Heifer calves born the first 21 days of calving will make the best replacements, according to University of Nebraska research.
Heifer calves at the Gudmundsen Sandhills Laboratory born between 1997 and 2009 to females three years and older were classified as being born during the first, second or third 21-day period of calving. Performance and reproductive variables were measured through calving on all heifers kept as replacements.
Heifers born in the first calving period were 16 and 36 days older on average than heifers born in the second and third period, respectively, and had the lowest birth weights. First-born heifers had greater weaning weight (483 vs. 470 and 434 lbs.) and greater pre-breeding weight (653 vs. 644 and 608 lbs.) than second- or third-period heifers, respectively.
Percent of heifers cycling at the beginning of their first breeding season was greatest for the early-born heifers (70% vs. 58% and 39%). Pregnancy rate was also greater in early-born heifers (90% vs. 86% and 78%).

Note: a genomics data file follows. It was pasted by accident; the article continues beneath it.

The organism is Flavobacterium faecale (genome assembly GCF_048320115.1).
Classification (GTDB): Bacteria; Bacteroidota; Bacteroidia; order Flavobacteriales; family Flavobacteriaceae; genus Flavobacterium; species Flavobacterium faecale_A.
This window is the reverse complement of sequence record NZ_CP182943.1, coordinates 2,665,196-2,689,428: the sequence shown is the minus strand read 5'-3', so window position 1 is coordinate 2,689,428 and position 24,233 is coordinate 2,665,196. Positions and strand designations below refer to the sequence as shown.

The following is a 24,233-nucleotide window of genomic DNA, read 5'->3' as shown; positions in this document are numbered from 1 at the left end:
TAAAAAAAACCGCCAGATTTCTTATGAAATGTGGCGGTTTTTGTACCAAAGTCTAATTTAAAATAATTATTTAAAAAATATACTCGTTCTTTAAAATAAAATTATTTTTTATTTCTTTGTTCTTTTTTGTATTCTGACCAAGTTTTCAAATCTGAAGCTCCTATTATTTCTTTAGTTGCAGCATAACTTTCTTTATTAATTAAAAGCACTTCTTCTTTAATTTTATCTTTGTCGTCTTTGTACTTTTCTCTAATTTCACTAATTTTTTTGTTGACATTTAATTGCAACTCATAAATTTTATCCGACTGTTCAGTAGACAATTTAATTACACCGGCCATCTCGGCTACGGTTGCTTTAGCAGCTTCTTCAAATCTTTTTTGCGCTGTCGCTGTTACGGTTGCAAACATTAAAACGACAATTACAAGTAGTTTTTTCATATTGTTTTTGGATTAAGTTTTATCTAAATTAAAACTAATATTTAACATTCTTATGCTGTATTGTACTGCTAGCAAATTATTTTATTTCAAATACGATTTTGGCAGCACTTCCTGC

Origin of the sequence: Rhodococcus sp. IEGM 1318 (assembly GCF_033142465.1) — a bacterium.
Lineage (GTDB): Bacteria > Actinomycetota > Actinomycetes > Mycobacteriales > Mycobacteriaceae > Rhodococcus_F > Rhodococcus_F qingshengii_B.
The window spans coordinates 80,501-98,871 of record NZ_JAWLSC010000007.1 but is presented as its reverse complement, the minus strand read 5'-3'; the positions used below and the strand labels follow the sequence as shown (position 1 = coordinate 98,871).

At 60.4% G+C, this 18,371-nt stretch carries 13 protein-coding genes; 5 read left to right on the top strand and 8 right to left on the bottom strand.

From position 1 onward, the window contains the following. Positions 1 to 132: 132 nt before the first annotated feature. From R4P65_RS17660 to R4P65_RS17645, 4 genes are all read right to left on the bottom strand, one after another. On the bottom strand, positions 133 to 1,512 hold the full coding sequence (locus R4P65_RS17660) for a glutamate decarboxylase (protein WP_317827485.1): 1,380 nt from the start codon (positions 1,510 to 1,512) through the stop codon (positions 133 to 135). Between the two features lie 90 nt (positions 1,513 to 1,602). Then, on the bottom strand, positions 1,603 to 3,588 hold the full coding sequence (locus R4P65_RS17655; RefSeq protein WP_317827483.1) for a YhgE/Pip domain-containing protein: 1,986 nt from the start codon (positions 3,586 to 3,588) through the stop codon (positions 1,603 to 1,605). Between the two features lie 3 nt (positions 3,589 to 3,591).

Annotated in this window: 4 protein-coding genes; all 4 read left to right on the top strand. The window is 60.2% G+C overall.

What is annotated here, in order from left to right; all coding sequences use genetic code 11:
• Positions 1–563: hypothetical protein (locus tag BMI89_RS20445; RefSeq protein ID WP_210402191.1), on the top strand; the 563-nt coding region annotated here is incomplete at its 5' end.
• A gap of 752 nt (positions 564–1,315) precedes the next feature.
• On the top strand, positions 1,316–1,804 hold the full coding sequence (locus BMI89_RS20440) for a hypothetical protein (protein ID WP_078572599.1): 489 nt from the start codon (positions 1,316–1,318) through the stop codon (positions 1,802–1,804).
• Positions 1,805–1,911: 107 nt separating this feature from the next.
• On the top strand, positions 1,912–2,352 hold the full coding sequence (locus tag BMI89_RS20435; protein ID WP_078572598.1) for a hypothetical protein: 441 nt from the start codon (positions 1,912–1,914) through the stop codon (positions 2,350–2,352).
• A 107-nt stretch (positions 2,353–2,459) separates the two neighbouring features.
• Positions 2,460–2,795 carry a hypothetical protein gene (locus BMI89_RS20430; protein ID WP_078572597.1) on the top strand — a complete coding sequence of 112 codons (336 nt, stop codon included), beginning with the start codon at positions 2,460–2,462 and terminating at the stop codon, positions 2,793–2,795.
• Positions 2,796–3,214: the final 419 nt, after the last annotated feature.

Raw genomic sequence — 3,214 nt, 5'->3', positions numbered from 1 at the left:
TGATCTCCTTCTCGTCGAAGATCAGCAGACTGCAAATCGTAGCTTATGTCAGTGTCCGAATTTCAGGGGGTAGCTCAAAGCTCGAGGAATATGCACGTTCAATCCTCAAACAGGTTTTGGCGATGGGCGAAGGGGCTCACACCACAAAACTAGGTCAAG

Early-born heifers calved earlier as first-calf replacements and thus had older and heavier calves at weaning with a greater opportunity to rebreed early for their second calf. It appears beneficial to identify first-born heifer calves and select these as replacements accordingly.
http://www.ianrpubs.unl.edu/epublic/live/mp95/build/mp95.pdf, Page 18.
Scott B. Laudert, Ph.D., is a beef cattle technical consultant and former Kansas State University Extension livestock specialist based in Woodland Park, CO. He can be reached at 719-660-4473.